Addressing fall protocols, several Connecticut schools including UConn, Quinnipiac, and the state university system participated in a virtual forum Tuesday. With classes set to begin next month, state colleges and universities officials said they’ll be ready.
“We are confident that we will be able to open safely given where we are currently with the pandemic,” said Mark Ojakian, president of Connecticut State College and Universities.
Guidelines have been put in place by the state but those managing schools of higher education said one size does not fit all.
“There’s a template to help institutions develop their plans but understanding that individual institutions are different and their plans will reflect those differences,” said Ojakian.
During the forum, which lasted several hours, schools laid out preliminary plans for the fall. They also answered questions posed by several state representatives. Topics of discussion included academic plans, budgetary needs, safety protocols and academic approach.
Schools are planning several different modalities including some in-person classes, online classes and a hybrid of both. Heading into the fall, school officials said they are addressing the academic void created by online learning and vow to maintain academic standards.
“Every modality has high rigor and is aligned with the goals of that course as much as possible,” said Carl Lejuez, provost at UConn.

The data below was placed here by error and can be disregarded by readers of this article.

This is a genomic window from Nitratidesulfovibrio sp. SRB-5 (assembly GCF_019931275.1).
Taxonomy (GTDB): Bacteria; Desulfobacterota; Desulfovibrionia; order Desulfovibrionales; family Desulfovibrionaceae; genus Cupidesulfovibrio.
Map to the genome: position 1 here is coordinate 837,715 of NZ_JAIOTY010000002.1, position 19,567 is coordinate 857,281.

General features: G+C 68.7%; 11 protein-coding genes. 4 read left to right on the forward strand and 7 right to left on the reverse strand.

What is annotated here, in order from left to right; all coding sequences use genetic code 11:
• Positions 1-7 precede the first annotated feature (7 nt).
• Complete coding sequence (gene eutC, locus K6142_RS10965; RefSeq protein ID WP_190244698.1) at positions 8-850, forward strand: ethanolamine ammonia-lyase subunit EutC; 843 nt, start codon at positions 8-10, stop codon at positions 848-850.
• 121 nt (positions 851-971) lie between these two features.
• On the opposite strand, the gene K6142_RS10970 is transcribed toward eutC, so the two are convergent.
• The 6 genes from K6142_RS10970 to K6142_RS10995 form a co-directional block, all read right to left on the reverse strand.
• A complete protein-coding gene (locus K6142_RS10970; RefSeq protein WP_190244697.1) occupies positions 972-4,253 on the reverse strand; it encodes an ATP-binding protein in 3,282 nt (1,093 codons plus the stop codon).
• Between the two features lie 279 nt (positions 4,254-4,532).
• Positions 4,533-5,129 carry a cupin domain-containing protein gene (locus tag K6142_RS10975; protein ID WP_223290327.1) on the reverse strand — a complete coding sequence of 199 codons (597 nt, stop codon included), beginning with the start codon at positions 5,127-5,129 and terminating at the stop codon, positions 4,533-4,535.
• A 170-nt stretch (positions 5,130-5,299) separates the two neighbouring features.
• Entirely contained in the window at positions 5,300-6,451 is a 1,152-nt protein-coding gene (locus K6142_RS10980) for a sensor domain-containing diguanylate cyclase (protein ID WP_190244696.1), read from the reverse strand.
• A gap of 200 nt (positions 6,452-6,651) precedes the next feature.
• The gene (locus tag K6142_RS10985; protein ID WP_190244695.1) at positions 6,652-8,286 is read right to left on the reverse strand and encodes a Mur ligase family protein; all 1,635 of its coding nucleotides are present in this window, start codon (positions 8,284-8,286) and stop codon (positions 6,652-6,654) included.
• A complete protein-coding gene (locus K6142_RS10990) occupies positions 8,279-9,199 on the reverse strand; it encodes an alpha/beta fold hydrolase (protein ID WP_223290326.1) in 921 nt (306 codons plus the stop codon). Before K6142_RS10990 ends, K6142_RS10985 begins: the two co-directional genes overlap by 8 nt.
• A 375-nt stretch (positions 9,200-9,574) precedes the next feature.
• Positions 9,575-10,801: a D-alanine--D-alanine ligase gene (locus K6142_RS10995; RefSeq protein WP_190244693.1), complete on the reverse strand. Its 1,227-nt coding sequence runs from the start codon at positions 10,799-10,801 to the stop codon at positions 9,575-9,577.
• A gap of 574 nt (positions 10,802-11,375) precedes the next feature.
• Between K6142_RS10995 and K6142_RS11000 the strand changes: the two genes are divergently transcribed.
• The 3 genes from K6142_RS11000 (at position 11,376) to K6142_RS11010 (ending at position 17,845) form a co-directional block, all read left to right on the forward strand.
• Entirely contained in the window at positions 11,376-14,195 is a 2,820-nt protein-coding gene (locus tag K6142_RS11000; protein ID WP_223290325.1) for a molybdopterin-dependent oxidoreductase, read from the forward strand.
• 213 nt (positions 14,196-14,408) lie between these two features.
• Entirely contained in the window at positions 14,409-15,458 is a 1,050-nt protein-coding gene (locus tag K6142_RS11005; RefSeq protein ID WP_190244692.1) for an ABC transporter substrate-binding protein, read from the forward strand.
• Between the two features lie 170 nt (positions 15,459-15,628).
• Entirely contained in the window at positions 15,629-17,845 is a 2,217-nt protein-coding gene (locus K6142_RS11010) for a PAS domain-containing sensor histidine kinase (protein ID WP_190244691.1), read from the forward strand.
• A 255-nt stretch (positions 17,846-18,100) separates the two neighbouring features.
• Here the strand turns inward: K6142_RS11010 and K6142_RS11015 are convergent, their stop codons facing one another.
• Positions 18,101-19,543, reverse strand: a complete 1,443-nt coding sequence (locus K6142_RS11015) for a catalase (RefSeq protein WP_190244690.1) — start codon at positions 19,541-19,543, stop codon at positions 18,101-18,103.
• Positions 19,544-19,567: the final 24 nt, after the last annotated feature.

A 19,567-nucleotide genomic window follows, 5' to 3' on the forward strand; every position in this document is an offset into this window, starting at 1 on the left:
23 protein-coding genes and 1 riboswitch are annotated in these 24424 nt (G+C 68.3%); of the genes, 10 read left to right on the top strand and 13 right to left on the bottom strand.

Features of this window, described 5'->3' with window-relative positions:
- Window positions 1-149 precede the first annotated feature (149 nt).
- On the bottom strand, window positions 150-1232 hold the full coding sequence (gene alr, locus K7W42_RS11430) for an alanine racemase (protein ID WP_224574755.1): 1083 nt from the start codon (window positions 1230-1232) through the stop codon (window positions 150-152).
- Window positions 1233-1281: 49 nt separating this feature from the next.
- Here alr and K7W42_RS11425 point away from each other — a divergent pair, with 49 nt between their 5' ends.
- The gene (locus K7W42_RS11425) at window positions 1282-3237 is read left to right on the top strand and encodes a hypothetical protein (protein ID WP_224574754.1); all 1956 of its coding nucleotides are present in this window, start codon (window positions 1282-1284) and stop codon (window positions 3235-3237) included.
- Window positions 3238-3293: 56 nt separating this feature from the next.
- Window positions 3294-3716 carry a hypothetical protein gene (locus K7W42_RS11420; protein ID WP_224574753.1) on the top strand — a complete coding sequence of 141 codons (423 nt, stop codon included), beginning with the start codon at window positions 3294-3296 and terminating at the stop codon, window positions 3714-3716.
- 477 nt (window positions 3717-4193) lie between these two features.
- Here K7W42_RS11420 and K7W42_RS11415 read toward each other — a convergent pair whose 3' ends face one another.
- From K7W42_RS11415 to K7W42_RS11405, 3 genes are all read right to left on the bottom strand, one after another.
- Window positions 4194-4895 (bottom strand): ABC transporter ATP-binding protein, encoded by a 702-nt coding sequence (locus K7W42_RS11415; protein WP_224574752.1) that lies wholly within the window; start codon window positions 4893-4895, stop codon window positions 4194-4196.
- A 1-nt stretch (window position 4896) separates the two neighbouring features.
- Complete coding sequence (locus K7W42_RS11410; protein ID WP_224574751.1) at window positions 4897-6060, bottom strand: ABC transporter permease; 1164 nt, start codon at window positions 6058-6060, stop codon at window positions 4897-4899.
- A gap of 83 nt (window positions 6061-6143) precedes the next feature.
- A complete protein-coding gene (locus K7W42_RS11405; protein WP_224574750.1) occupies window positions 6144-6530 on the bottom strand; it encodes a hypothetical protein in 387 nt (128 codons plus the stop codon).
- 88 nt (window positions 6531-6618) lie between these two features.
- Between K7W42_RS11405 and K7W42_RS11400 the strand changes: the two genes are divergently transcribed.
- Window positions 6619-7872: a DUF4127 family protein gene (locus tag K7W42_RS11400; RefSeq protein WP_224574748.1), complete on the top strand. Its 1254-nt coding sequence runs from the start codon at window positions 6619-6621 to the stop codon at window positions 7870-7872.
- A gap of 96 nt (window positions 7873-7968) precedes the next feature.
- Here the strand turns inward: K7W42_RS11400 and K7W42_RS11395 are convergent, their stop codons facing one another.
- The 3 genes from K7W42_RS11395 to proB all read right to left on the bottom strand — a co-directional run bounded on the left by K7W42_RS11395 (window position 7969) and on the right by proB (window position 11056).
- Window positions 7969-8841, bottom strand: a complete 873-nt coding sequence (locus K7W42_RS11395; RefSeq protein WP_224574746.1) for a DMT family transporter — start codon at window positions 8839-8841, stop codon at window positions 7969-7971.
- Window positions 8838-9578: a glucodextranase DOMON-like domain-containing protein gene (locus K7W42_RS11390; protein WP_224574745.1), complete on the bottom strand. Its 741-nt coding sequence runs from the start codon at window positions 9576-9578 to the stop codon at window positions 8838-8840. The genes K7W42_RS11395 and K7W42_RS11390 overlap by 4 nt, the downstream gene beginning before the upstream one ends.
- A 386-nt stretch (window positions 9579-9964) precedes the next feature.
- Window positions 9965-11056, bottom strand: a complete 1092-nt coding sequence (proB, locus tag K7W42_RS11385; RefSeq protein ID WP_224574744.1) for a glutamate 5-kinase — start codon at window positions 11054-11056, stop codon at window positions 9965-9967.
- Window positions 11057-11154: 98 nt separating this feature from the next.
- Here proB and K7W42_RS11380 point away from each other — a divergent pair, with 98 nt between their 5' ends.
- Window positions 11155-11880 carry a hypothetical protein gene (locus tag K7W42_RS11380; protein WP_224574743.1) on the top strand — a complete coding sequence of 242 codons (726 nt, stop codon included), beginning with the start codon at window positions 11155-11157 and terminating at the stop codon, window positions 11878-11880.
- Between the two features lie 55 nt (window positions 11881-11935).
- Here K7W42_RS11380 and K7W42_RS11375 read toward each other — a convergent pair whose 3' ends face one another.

There’s was also the discussion of mandatory masks.
“Facemasks must be worn by students and employees,” said Hans Rhynhartof UConn Public Safety. “UConn has taken delivery of approximately 70,000 cloth facemasks, which will be given to students and employees.”
UConn officials said in-person class sizes will be reduced to 30% and the on-campus population reduced to 70%. Traditional dorm capacity will be cut in half with alternative housing unaffected.
Housing plans from school to school could vary, however, UConn said it will prioritize first year students and those who live the furthest away when deciding who gets housing and who doesn’t.
“We want to accommodate those with the greatest need. Where they are dependent upon us,” said Elly Daugherty, associate vice president for student affairs and the dean of students at UConn.
There’s also the possibility of a student becoming infected. Schools say they’re preparing for that scenario by setting aside 10% of residential housing for isolation use. Schools prefer an infected student return home but if not possible plans are in place.
“If they cannot they will be removed from the residential community and placed in a specific unit of the campus that we’re holding for medical isolation,” said Daugherty.
Schools said they are still defining guidelines for testing and contact tracing. Both of which are to be part of the reopening strategy. Schools are expected to file their complete plans for reopening by early August.